As we rapidly say goodbye to summer and the cold weather season approaches, our latest blog looks at how to protect your hydraulic hoses from freezing temperatures.
For any industry using hydraulic hose, you should engage in extra precautions in the winter months to ensure your hoses remain in top condition.
Most hydraulic hoses are rated for -40°F (-40°C) to +212°F (+100°C). Some specialty hydraulic hoses can withstand -55°F (-48°C) to +300°F (+149°C) depending on the number of spiral or braided wires, and type of elastomeric material.
How can cold affect hydraulic hose?
Chillier weather such as ice, snow, frost and high winds are the enemy of commercial hoses. Being exposed to extreme cold, especially for prolonged periods of time, can permanently alter the bending behaviour of your hydraulic hose. After warming back up, your hose may become stiff, leathery, and tough.
Although many hoses available at the moment are designed to withstand colder weather, at least to a certain degree, it’s always best to stay on the side of caution and play it safe. By taking extra care of your hoses during extreme temperatures and weather conditions, you can potentially extend the lifespan of your hoses and prevent any potential future mishaps such as sudden hose failure.
How to prevent hydraulic hose damage in winter
Whether the weather in your area dips down into the negatives or gets just below freezing a month or two out of the year, your hydraulic hoses should still be protected from the colder temperatures.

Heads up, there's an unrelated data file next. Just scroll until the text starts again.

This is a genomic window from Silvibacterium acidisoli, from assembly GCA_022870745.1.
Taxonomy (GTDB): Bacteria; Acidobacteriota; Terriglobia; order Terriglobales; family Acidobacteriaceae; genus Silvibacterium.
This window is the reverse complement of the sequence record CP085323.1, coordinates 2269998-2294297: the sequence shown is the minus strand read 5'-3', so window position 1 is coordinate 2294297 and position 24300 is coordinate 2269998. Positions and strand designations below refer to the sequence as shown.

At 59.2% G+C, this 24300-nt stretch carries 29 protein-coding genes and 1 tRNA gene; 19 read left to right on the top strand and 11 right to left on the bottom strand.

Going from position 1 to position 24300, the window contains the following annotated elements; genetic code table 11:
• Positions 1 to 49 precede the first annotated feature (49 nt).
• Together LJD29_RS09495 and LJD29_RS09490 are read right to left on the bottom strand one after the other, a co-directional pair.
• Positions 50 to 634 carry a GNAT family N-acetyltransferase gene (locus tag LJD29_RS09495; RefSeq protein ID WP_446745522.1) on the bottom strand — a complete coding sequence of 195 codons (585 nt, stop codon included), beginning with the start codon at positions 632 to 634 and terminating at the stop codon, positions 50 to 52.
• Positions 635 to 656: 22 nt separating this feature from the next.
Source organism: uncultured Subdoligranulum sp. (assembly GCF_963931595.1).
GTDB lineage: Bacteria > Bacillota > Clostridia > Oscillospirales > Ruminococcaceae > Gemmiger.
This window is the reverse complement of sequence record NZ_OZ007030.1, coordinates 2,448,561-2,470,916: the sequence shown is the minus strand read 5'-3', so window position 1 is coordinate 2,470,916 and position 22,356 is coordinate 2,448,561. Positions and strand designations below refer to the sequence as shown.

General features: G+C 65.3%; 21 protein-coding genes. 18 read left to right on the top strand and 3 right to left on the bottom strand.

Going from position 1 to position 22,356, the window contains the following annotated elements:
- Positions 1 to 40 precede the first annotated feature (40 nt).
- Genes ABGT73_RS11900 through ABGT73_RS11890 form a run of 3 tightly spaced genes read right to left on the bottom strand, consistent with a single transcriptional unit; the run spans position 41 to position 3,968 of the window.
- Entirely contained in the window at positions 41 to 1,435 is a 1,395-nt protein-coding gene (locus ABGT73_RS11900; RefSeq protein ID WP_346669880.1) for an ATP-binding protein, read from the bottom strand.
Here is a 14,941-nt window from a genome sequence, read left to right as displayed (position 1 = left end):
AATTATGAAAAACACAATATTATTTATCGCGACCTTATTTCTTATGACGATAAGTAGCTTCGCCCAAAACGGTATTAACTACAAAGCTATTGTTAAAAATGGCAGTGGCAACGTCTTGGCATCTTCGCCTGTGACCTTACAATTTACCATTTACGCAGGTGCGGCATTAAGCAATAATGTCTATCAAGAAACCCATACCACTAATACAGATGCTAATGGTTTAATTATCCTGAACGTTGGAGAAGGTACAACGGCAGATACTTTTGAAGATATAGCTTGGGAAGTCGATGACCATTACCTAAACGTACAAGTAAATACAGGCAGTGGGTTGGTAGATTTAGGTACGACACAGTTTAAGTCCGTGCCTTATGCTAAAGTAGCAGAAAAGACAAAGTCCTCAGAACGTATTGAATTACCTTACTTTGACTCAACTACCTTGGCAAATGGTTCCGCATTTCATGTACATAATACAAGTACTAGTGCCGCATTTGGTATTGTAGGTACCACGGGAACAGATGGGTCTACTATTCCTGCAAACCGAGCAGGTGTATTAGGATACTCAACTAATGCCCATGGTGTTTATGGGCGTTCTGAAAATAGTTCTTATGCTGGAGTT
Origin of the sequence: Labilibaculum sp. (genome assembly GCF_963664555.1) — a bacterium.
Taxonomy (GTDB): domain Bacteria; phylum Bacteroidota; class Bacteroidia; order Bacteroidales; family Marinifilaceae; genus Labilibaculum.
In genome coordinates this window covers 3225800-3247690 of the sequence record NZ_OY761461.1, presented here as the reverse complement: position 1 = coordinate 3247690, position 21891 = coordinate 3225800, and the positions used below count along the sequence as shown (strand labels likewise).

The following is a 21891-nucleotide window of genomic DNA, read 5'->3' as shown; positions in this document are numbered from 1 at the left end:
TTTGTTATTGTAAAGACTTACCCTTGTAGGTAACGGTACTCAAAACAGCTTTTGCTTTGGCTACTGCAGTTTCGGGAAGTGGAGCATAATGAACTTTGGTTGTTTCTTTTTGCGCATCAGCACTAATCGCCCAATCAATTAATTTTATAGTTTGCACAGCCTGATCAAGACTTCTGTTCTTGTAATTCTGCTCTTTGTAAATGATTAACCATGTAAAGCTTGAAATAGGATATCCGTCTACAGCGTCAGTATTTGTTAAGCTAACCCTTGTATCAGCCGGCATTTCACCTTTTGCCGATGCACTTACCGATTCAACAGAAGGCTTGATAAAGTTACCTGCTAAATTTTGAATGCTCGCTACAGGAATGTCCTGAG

Your job depends on quality hoses to get the job done and you trust that your hoses won’t burst or leak while in the midst of use, however, you can only ensure this if you take good care of your hoses.
Viscosity should be the first consideration when preparing fluid power systems for the cold. Using fluid with the right viscosity for the application can help to protect equipment from friction, abrasion, and adhesive wear rise.
The wrong viscosity can have the opposite effect. In particular, high oil viscosity can lead to starved pumps, cavitation and lack of lubrication.
Lower temperatures cause hydraulic fluid to increase to a higher viscosity. Close attention should be placed on grade, pour point (and added depressants), as well as the viscosity index (VI) of fluids.
To prepare fluid systems, choose hydraulic fluids with a low VI, which is measured when subjected to change in temperature. The higher the viscosity index, the higher the resistance to change in viscosity.
Consider checking VI requirements and fluid levels within hydraulic equipment prior to starting. If any fluid is too thick to drip off the end of a dipstick, it is too viscous to function properly, especially in the cold. It is also wise to check fluid levels before each use, and refill after each use.
You can also protect your commercial hoses in the winter by using a protective wrap or sleeve, keeping ice and snow away from your hose and its components, storing your hydraulic hoses indoors in a clean and dry area, and running your hydraulic system for about an hour prior to operating any attachments to give them time to warm up beforehand.
Completing regular visual inspections of your hoses and hydraulic cylinder rods for cracks and rust is also imperative during these months. If you notice any damage, your safest bet is to get brand new commercial hoses and accessories to prevent injuries or other dangers from using your faulty equipment.
For more information on hydraulic hose or fittings, feel free to get in touch with our expert team, we’re here to help. Contact us HERE.
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